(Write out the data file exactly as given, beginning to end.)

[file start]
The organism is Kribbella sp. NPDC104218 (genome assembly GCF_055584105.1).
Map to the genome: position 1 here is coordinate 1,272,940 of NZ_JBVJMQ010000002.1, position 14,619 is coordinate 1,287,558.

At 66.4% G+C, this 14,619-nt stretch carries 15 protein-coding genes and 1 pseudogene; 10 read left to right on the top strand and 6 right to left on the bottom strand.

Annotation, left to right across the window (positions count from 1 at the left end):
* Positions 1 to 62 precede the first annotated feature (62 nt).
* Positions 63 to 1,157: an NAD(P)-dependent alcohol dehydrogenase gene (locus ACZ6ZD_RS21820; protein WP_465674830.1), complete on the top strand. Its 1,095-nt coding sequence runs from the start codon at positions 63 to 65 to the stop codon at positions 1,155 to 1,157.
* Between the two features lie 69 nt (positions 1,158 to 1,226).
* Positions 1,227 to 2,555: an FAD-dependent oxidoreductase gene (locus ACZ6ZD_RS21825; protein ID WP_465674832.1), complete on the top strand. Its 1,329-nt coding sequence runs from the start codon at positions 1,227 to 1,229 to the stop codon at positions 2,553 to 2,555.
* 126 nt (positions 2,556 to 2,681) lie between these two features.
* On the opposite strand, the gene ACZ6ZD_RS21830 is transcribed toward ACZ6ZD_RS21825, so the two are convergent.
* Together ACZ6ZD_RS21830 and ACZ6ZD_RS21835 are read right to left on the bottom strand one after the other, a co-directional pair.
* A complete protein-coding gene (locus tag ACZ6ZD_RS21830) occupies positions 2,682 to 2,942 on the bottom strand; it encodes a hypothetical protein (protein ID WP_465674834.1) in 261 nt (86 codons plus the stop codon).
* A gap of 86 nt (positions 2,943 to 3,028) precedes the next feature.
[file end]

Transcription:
The organism is Kribbella sp. NPDC104218 (genome assembly GCF_055584105.1).
Map to the genome: position 1 here is coordinate 1,272,940 of NZ_JBVJMQ010000002.1, position 14,619 is coordinate 1,287,558.

At 66.4% G+C, this 14,619-nt stretch carries 15 protein-coding genes and 1 pseudogene; 10 read left to right on the top strand and 6 right to left on the bottom strand.

Annotation, left to right across the window (positions count from 1 at the left end):
* Positions 1 to 62 precede the first annotated feature (62 nt).
* Positions 63 to 1,157: an NAD(P)-dependent alcohol dehydrogenase gene (locus ACZ6ZD_RS21820; protein WP_465674830.1), complete on the top strand. Its 1,095-nt coding sequence runs from the start codon at positions 63 to 65 to the stop codon at positions 1,155 to 1,157.
* Between the two features lie 69 nt (positions 1,158 to 1,226).
* Positions 1,227 to 2,555: an FAD-dependent oxidoreductase gene (locus ACZ6ZD_RS21825; protein ID WP_465674832.1), complete on the top strand. Its 1,329-nt coding sequence runs from the start codon at positions 1,227 to 1,229 to the stop codon at positions 2,553 to 2,555.
* 126 nt (positions 2,556 to 2,681) lie between these two features.
* On the opposite strand, the gene ACZ6ZD_RS21830 is transcribed toward ACZ6ZD_RS21825, so the two are convergent.
* Together ACZ6ZD_RS21830 and ACZ6ZD_RS21835 are read right to left on the bottom strand one after the other, a co-directional pair.
* A complete protein-coding gene (locus tag ACZ6ZD_RS21830) occupies positions 2,682 to 2,942 on the bottom strand; it encodes a hypothetical protein (protein ID WP_465674834.1) in 261 nt (86 codons plus the stop codon).
* A gap of 86 nt (positions 2,943 to 3,028) precedes the next feature.